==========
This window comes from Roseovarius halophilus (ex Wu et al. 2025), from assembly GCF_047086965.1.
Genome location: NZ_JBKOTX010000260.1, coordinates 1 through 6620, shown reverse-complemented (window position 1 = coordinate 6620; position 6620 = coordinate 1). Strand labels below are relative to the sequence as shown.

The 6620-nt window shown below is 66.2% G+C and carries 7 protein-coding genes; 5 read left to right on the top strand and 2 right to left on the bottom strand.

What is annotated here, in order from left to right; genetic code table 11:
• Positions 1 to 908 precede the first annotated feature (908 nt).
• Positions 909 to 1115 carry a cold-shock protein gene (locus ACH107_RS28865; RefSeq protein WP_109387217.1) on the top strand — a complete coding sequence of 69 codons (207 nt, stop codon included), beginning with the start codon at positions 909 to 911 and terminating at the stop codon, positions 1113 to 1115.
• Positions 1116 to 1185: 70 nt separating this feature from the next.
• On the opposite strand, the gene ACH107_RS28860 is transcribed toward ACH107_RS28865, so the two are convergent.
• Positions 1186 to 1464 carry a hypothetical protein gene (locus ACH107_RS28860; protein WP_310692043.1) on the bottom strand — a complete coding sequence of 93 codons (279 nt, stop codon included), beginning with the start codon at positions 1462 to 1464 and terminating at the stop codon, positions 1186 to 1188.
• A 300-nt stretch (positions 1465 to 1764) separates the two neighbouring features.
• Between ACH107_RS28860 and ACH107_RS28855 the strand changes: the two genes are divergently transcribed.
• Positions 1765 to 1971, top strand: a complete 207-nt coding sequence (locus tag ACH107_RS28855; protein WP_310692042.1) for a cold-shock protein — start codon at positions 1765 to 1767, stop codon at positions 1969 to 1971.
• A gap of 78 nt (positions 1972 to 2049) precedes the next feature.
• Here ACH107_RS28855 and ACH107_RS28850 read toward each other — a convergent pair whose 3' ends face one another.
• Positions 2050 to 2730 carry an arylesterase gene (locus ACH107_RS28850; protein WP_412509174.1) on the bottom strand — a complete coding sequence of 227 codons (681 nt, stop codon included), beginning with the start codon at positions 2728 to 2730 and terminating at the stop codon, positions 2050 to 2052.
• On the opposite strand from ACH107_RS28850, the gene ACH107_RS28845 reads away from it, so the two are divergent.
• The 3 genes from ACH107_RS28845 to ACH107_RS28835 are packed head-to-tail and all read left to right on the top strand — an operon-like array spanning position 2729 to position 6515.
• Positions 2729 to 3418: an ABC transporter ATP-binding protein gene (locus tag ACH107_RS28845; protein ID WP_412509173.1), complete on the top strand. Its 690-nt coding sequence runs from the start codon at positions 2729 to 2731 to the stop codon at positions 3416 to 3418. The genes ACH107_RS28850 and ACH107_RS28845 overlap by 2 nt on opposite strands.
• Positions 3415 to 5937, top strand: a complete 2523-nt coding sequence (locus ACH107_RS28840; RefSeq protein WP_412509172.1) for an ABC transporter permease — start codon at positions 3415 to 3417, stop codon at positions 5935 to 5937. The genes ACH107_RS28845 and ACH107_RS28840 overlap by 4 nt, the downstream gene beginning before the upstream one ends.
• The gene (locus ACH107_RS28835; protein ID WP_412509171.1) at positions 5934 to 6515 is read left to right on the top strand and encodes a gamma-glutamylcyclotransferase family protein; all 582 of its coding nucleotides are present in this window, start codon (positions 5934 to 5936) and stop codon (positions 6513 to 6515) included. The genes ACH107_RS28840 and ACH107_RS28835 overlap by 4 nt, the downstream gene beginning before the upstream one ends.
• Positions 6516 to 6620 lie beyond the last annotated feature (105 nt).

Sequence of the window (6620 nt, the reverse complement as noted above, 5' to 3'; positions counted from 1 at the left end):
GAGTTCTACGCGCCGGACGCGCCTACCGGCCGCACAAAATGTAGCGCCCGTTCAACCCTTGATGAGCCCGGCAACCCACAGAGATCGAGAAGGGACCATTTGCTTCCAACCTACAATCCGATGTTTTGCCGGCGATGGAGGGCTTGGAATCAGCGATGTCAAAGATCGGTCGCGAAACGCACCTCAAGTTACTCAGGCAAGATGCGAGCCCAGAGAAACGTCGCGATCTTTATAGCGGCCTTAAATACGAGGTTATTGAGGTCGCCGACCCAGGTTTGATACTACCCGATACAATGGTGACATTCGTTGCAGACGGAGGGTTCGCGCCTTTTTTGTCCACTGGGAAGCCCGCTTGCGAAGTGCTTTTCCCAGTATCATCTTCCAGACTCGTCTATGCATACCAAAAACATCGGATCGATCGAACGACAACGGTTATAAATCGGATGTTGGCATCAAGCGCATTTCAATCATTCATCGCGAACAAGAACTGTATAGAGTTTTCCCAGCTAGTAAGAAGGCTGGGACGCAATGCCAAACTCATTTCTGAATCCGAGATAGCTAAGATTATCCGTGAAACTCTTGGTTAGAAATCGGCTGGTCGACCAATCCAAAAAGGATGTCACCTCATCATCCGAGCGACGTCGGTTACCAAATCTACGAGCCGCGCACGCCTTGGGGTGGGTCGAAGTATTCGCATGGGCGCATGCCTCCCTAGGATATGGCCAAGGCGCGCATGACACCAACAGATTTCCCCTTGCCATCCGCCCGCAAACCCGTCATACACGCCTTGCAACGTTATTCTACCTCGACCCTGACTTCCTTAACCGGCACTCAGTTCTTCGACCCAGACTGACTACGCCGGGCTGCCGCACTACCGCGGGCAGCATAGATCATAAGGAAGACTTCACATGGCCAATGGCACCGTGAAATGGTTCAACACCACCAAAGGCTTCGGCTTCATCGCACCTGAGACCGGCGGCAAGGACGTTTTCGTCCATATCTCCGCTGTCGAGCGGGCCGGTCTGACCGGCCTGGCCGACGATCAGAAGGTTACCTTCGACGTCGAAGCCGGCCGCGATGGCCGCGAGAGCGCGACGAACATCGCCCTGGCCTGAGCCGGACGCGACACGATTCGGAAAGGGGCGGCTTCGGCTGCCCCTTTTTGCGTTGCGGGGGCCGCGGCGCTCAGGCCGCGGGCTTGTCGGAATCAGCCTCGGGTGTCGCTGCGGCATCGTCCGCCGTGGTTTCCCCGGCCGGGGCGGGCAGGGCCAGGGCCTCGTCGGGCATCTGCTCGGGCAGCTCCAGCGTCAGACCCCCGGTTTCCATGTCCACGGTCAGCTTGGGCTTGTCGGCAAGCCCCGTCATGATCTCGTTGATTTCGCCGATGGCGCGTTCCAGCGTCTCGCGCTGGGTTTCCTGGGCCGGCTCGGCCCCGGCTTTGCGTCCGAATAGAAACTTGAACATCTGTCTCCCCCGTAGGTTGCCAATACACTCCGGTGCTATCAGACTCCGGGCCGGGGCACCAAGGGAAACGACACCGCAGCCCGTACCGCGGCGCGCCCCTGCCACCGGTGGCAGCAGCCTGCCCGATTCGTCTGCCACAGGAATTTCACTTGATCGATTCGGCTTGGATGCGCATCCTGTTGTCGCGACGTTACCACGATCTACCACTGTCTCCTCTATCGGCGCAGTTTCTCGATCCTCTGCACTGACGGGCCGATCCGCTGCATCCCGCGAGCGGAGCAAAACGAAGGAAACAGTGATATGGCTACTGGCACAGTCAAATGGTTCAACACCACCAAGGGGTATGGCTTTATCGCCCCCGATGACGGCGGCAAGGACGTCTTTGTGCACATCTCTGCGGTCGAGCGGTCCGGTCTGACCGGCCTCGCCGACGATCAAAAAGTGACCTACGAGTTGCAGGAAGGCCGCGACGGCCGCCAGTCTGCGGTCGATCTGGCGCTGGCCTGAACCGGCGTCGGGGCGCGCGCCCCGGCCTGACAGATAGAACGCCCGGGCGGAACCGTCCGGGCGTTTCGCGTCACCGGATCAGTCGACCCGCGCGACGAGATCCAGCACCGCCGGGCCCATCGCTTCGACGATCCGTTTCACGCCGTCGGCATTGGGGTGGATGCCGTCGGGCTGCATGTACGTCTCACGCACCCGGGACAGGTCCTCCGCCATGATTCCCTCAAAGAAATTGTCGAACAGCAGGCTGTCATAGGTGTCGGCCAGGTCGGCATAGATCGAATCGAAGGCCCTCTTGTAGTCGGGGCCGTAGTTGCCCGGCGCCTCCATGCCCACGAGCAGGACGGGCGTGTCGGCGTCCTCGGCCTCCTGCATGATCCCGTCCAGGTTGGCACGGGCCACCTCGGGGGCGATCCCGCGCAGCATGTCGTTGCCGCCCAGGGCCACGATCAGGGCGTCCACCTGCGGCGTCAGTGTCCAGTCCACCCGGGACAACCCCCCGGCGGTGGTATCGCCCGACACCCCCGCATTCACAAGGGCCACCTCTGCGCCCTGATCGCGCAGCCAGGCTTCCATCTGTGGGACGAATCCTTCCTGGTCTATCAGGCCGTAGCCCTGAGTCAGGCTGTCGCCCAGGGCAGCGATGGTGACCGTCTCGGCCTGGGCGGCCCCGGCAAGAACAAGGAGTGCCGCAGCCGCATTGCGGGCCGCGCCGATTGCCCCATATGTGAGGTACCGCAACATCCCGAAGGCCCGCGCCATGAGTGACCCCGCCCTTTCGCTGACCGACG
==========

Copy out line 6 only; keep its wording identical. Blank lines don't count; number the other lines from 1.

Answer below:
• Positions 909 to 1115 carry a cold-shock protein gene (locus ACH107_RS28865; RefSeq protein WP_109387217.1) on the top strand — a complete coding sequence of 69 codons (207 nt, stop codon included), beginning with the start codon at positions 909 to 911 and terminating at the stop codon, positions 1113 to 1115.